The Making of “Pack of Heroes” – A Vintage Comic Card Game

Phil Harding writes;

Ah, the golden age of comic books…

Back when superheroes had sidekicks, wore primary-coloured costumes and cracked one-liners. Back when things were a little simpler, and a lot more light-hearted. Back when reading comics was fun!

Those were the days… But what if things were a little different?

What if, instead of growing up with Superman, Spider-Man, Plastic Man, Batman, and Robin… there was Judge Justice, Scarlet Macaw, Herr Pretzel, Admiral Rhino and Bazooka Girl?

And what if all these fun and different superheroes somehow made it into our world? What if they were here, for us to discover with all the child-like glee of when we bought our first comic book? Well they are here! And the way they’ve broken into our world is… in a card game! (A strange way to cross dimensions, I know.)

Ladies and gentlemen, I give you Pack of Heroes, the superhero card game set in an alternate universe of vintage comics!

POHBox

Pack of Heroes is a labour of love created by myself (board game designer, Phil Walker-Harding) and Sydney illustrator, John-DC. Our goal was clear. We wanted to put all our memories of reading comics as kids into a fun yet strategic tabletop game of battling superheroes. But once we started work, the ideas for characters, powers, enemies, settings and back-stories came thick and fast. We found all this extra detail and flavour so fun that In the end we decided to put it right into the game! We tried to infuse Pack of Heroes with all the rich detail of a fully-imagined alternate comic history.

We worked really hard on the game design, of course. But also on character design and product design. For example, the hero characters in the game come on cards modelled after vintage trading cards. On the front is the hero’s picture and all the gameplay information, and on the back is their catchphrase, fun statistics and an origin story! Unfortunately, you’ll have to provide your own stick of gum though.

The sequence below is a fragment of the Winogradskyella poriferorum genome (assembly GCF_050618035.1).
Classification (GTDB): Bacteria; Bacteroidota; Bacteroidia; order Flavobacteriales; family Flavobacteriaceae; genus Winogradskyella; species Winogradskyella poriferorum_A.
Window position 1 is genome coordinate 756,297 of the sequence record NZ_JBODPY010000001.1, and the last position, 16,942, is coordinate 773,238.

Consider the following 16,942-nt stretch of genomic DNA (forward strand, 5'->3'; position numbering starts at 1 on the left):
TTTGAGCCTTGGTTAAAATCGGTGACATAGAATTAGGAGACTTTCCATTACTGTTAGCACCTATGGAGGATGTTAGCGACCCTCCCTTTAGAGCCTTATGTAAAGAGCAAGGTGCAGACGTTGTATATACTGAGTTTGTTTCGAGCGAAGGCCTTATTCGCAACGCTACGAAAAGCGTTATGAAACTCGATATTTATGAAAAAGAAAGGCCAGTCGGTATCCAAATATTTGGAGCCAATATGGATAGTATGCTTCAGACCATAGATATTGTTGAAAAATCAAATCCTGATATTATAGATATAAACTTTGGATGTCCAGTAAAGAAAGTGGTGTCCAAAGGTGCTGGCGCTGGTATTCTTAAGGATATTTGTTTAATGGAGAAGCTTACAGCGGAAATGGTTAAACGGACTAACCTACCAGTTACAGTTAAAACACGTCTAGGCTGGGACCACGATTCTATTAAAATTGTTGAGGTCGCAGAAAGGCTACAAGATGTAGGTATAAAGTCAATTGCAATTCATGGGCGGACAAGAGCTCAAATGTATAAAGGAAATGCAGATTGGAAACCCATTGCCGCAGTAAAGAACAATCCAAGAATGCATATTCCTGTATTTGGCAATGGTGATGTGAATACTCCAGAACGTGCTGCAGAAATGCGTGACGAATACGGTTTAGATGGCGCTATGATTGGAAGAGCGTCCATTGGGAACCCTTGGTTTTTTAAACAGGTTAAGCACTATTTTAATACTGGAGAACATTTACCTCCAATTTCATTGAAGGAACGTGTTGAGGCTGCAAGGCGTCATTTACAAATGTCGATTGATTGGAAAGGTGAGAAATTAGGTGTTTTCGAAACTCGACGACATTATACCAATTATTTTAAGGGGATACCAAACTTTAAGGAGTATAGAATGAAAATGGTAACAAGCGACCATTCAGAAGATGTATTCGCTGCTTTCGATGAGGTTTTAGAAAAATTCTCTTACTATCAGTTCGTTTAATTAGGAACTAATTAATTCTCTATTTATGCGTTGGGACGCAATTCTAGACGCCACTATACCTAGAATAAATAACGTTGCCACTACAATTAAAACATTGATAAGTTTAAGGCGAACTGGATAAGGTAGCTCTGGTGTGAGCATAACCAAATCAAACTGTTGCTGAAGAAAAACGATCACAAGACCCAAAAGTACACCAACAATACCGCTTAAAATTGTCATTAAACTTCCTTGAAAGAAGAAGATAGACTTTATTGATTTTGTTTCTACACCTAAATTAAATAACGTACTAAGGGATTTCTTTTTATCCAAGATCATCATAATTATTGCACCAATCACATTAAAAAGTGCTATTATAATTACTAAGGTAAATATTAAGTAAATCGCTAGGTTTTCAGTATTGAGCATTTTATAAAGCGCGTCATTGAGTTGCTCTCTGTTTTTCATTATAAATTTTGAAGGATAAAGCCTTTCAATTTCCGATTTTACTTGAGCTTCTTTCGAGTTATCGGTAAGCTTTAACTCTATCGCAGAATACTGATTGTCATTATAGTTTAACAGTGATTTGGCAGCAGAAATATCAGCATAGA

POHCards

We ended up creating thirty unique heroes, and we tried our best to make each one really feel like their own character, with their own personality. Herr Pretzel’s arms can stretch right across the play area to slap you in the face. The Magnificent Mancini can read your opponent’s mind by turning their hand of cards face-up. A robot named Flux can travel back in time and undo your opponent’s last turn. Zombie Lad is weak but if he gets a hold of you, he just might nibble you to death.

We decided early on to have each hero be in a team, and this provided another space for story-tellng. The Freak Show Five are a weird group of circus freaks turned good. The Data Brigade is a team of robots, each based on a different decade’s archetype of the perfect robot. The Guild of Ghouls are stereotypical villains and horror B-movie characters, each with a fun twist.

POHCharacters

A game of Pack of Heroes begins with each player choosing their team of five heroes. You can either use one of the actual teams in the game, or create your own by first playing a mini-game of drafting. This allows for all sorts of crazy combinations of heroes and powers. In fact, a big part of the development process has been seeing how all the different characters work together, and what synergies and combos can be created.

When the game was finally designed, illustrated and ready to go, we realised that we had no money to actually produce it! I have had a few games published, but this was a project that so clearly needed to be kept in-house. So we decided to try and raise the money on Kickstarter.

Thinking of ways to advertise the game created a whole new space for our imaginations to go crazy. We made a TV-style commercial for the game, as if it had actually been on the market in the 1980s. John, who also does action figure customising, made a set of Pack of Heroes action figures. Then I made a video to advertise them based on 1970s action figure commercials. We were on a roll!

POHFigures

John also designed a line of Pack of Heroes t-shirts and made a bunch more fake merchandise just for fun, like a lunch box and even a couple of actual comic books! Thankfully, there was a great opportunity to show of all of this work. John currently has an exhibition at a local art gallery, displaying all of his art for the game, as well as everything else he has made.

POHMerch

And so, Pack of Heroes, and the whole world that goes with it, is finally ready to share with everyone. If you’d like to check it out, head on over to our campaign page and see what we’ve created.

Designing this game has been a great experience. At times of course, it became tiring and even exhausting. But It also reminded us how important it is to not take things so seriously. Games and comics, after all, are meant to be fun.

‘Nuff said!